Biggest monthly fall in oil prices since 2008 financial crisis

Global oil glut continues to drag down oil prices as data shows OPEC exceeding output for July, while weak Chinese data signals sluggish demand for oil

Photo by: AFP
Photo by: AFP

The non strategic planning of oil output by the Organization of the Petroleum Exporting Countries (OPEC) has caused a wave of worry amongst investors, with Iran vowing to make a grand comeback to the oil market once sanctions are lifted. In addition, the slowing of China’s manufacturing sector led crude prices to hit a six month low.

While Saudi Arabia continues to wage war on global oil prices in order to defend its market share, Iran is expected to pump as much as 500,000 barrels per day (bpd) as soon as sanctions are removed, according to a statement from Iranian Oil Minister Bijan Zanganeh.

Iran is set to soon be free from the tough sanctions which have been choking its economy, after reaching a historic deal with six world powers in mid July over its nuclear program.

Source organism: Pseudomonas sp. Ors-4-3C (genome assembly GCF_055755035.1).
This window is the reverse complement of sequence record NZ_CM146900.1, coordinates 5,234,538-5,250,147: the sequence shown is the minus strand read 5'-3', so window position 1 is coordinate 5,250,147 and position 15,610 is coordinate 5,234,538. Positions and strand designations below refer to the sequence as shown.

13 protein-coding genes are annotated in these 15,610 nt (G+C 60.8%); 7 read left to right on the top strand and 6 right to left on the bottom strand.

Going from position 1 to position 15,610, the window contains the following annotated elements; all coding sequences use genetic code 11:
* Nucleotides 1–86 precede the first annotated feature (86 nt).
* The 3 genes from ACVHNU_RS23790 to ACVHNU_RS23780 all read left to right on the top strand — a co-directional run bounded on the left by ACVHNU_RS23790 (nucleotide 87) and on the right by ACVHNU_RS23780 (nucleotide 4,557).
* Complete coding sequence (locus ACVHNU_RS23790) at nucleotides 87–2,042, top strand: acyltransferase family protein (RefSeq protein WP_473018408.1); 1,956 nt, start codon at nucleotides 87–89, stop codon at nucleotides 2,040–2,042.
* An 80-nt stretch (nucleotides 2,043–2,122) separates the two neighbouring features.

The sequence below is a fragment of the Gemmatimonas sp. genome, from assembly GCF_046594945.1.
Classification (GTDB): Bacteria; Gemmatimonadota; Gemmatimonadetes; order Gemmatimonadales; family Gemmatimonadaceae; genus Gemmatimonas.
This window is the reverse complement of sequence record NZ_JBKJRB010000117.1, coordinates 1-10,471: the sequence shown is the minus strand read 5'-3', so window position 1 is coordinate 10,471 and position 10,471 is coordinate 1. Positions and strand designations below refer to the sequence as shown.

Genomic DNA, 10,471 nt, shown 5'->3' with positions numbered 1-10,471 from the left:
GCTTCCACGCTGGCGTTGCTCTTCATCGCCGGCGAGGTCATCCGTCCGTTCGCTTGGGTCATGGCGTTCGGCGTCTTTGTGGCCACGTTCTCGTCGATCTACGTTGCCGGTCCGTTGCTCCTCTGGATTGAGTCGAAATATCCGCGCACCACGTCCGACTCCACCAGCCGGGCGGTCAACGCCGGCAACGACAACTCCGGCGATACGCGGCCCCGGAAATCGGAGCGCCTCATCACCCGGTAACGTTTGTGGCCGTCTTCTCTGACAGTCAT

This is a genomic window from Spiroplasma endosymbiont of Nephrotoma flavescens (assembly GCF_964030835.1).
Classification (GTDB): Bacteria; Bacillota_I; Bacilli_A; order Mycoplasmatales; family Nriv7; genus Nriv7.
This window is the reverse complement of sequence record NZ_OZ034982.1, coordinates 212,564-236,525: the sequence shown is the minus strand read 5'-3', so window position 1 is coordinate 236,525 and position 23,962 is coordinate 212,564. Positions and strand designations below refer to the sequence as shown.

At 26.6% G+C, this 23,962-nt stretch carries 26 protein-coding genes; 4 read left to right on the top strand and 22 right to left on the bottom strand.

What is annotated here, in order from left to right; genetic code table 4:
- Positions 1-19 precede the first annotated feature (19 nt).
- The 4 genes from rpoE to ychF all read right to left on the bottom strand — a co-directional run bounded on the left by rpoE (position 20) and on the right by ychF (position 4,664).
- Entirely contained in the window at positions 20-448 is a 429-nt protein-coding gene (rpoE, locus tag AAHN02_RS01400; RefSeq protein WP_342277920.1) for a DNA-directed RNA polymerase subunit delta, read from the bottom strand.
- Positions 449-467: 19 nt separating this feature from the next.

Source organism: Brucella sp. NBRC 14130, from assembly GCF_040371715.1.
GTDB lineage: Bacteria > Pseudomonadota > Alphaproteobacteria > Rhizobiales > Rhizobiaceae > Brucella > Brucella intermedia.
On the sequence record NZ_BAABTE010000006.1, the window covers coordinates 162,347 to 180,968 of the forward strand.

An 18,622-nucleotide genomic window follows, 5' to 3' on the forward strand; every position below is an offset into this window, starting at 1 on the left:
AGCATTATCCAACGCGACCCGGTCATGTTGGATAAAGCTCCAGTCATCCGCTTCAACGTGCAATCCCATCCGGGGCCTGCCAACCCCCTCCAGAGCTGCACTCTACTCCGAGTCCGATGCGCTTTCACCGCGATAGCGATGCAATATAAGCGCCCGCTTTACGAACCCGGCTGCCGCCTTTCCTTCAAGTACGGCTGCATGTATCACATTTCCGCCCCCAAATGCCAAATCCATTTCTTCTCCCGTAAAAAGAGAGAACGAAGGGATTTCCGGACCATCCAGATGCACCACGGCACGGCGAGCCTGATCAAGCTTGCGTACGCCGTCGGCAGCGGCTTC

Meanwhile, the increasing number of oil drillers adding to the US rig count last week weakened investor sentiment further as the oversupply of oil across the globe is not expected to decline anytime soon.

Official survey data also indicated a negative trend in China’s demand for oil. The country is the world's second largest oil consumer, and its Purchasing Managers' Index (PMI), a key indicator of economic growth, fell to its lowest in five months in July, an official survey showed on Saturday.

Brent crude fell $1.10 to trade at $51.11 per barrel, while US crude lost around 86 cents to $46.26 per barrel on Monday morning. Crude prices have fallen close to 20 percent so far in the third quarter, marking the biggest monthly fall since the global financial meltdown in 2008.

According to the World Bank’s updated commodity price forecast, oil is predicted to be priced at $57.50 per barrel on average in 2015 and by 2020 is expected to reach $71.90 per barrel.

TRTWorld and agencies